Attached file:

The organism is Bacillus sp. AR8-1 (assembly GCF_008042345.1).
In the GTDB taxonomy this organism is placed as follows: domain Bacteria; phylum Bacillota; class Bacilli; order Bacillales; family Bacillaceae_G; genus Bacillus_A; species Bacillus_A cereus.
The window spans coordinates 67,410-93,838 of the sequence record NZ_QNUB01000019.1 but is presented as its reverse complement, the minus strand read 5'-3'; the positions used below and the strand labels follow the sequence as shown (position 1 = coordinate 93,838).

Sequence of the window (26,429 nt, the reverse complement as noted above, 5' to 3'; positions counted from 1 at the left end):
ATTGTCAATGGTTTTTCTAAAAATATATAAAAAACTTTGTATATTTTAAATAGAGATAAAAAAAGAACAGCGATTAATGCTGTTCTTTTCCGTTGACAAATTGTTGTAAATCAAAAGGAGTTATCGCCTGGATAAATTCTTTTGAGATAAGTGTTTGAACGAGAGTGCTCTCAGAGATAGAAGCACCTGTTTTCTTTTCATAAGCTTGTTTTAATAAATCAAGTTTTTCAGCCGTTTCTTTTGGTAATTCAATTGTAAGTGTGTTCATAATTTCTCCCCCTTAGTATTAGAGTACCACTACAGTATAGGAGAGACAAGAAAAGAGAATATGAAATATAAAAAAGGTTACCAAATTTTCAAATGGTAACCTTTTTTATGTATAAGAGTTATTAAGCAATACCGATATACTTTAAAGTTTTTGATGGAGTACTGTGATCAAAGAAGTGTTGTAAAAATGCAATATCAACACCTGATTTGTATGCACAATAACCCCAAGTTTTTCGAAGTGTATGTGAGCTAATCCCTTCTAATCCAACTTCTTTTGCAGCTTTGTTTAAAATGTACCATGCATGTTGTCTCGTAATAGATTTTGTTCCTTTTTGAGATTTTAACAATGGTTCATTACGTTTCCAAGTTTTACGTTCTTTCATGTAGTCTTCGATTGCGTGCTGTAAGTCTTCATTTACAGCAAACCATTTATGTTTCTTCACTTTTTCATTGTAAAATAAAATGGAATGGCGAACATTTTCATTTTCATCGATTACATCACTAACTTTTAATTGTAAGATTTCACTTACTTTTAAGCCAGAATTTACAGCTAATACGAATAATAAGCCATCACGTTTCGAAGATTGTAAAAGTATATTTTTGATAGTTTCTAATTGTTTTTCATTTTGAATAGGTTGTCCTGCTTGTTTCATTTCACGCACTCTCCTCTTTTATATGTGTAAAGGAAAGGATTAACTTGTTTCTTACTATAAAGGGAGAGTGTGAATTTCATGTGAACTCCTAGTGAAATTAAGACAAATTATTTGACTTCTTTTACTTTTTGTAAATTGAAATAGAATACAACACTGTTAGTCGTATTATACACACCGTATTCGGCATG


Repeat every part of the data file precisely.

The organism is Bacillus sp. AR8-1 (assembly GCF_008042345.1).
In the GTDB taxonomy this organism is placed as follows: domain Bacteria; phylum Bacillota; class Bacilli; order Bacillales; family Bacillaceae_G; genus Bacillus_A; species Bacillus_A cereus.
The window spans coordinates 67,410-93,838 of the sequence record NZ_QNUB01000019.1 but is presented as its reverse complement, the minus strand read 5'-3'; the positions used below and the strand labels follow the sequence as shown (position 1 = coordinate 93,838).

Sequence of the window (26,429 nt, the reverse complement as noted above, 5' to 3'; positions counted from 1 at the left end):
ATTGTCAATGGTTTTTCTAAAAATATATAAAAAACTTTGTATATTTTAAATAGAGATAAAAAAAGAACAGCGATTAATGCTGTTCTTTTCCGTTGACAAATTGTTGTAAATCAAAAGGAGTTATCGCCTGGATAAATTCTTTTGAGATAAGTGTTTGAACGAGAGTGCTCTCAGAGATAGAAGCACCTGTTTTCTTTTCATAAGCTTGTTTTAATAAATCAAGTTTTTCAGCCGTTTCTTTTGGTAATTCAATTGTAAGTGTGTTCATAATTTCTCCCCCTTAGTATTAGAGTACCACTACAGTATAGGAGAGACAAGAAAAGAGAATATGAAATATAAAAAAGGTTACCAAATTTTCAAATGGTAACCTTTTTTATGTATAAGAGTTATTAAGCAATACCGATATACTTTAAAGTTTTTGATGGAGTACTGTGATCAAAGAAGTGTTGTAAAAATGCAATATCAACACCTGATTTGTATGCACAATAACCCCAAGTTTTTCGAAGTGTATGTGAGCTAATCCCTTCTAATCCAACTTCTTTTGCAGCTTTGTTTAAAATGTACCATGCATGTTGTCTCGTAATAGATTTTGTTCCTTTTTGAGATTTTAACAATGGTTCATTACGTTTCCAAGTTTTACGTTCTTTCATGTAGTCTTCGATTGCGTGCTGTAAGTCTTCATTTACAGCAAACCATTTATGTTTCTTCACTTTTTCATTGTAAAATAAAATGGAATGGCGAACATTTTCATTTTCATCGATTACATCACTAACTTTTAATTGTAAGATTTCACTTACTTTTAAGCCAGAATTTACAGCTAATACGAATAATAAGCCATCACGTTTCGAAGATTGTAAAAGTATATTTTTGATAGTTTCTAATTGTTTTTCATTTTGAATAGGTTGTCCTGCTTGTTTCATTTCACGCACTCTCCTCTTTTATATGTGTAAAGGAAAGGATTAACTTGTTTCTTACTATAAAGGGAGAGTGTGAATTTCATGTGAACTCCTAGTGAAATTAAGACAAATTATTTGACTTCTTTTACTTTTTGTAAATTGAAATAGAATACAACACTGTTAGTCGTATTATACACACCGTATTCGGCATG